Ron Silliman has a very interesting blog about Clark Coolidge that's still causing a bit of a stir. He says that with a poet who seems to use words that have no obvious referents, or have a strong visual or musical element that's seemingly abstract (that is, not refering to the world outside itself) that you should start by taking it for what it is.
It's a very helpful blog, because he makes the connection with other art forms such as abstract art (no-one - unless they're very stupid - looks at a Pollock and says "yes, but what's it about" anymore.) But of course, words aren't like sounds in music or colour in painting, they always do have a "meaning" out there if you put them into a combination of two or more. Even if you break them up into sylables. And I don't think that Silliman is saying that either. He's saying that you start with what's in front of you, not what you think it ought to be. If it looks like a bunch of words that don't have obvious links or referents, then that is how you start to read it. Assume that the writer knew what he or she was doing, or at least had a reasonable idea that they knew what they were doing.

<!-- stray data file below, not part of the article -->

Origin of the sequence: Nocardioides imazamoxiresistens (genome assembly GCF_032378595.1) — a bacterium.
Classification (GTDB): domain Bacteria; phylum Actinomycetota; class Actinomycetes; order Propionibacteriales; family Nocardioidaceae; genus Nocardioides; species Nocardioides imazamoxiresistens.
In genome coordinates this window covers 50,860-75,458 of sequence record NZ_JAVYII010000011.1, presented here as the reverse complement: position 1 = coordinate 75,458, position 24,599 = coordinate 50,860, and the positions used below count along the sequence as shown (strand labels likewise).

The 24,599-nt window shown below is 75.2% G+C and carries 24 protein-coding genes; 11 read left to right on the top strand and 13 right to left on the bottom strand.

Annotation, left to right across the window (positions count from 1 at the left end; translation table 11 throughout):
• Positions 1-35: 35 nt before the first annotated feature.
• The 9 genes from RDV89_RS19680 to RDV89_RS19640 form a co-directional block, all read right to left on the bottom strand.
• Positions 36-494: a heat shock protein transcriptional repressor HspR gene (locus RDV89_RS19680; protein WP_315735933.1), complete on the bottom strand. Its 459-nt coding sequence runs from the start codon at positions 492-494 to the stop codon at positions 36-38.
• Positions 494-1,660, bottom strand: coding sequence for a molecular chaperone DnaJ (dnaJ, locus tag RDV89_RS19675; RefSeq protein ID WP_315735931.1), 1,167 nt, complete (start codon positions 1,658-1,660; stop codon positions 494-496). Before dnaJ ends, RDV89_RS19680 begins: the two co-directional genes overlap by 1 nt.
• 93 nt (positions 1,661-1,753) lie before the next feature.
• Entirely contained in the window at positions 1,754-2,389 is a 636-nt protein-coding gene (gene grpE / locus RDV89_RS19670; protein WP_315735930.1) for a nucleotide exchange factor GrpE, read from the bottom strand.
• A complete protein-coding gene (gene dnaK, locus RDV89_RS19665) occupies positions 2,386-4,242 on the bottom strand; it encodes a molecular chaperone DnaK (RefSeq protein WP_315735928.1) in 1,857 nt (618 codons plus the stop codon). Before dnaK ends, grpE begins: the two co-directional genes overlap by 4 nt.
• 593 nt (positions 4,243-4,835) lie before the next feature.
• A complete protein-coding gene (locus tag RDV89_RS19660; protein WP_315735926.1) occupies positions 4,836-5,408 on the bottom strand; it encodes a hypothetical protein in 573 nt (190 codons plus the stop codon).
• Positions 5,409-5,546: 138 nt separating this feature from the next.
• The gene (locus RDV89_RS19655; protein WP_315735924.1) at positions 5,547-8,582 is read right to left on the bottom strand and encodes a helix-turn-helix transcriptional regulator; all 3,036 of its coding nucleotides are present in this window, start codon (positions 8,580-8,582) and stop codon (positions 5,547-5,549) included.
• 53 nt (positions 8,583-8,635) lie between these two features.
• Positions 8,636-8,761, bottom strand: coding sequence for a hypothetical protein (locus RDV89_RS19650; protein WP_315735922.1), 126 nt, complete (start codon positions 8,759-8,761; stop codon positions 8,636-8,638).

That's really difficult to do if, like me, your instinct, trained into you by years of education and reading, is to try and find out what a poem "means" (which basically involves paraphrase: putting it in other words, as if the words themselves weren't adequate.) What I take him to be saying, though, is that it is the start not the end of the reading of that kind pf poem. Don't look for a narrative where a narrative doesn't exist ("Oh look, those squiggles look like a face"-like) and just look. "Don't think, look," as I believe Wittgenstein once said (strictly impossible; I don't think they can be seperated entirely.)
It may be that by giving it a chance, you'll come back to it later and see something you didn't see. Maybe not a narrative, but a context for a narrative. Or maybe you'll just get bored and not find the words in the least bit interesting so you'll go away and read something else. That's fine too. I think people feel guilty if they don't like a poet everyone tells them is great. Everyone may even be right about the greatness (they undoubtedly are about Olson, for instance, and I don't like Olson): but that doesn't mean I or you have to like it. There are no "have-to's" in poetry.
POETRY AND MONEY
1 day ago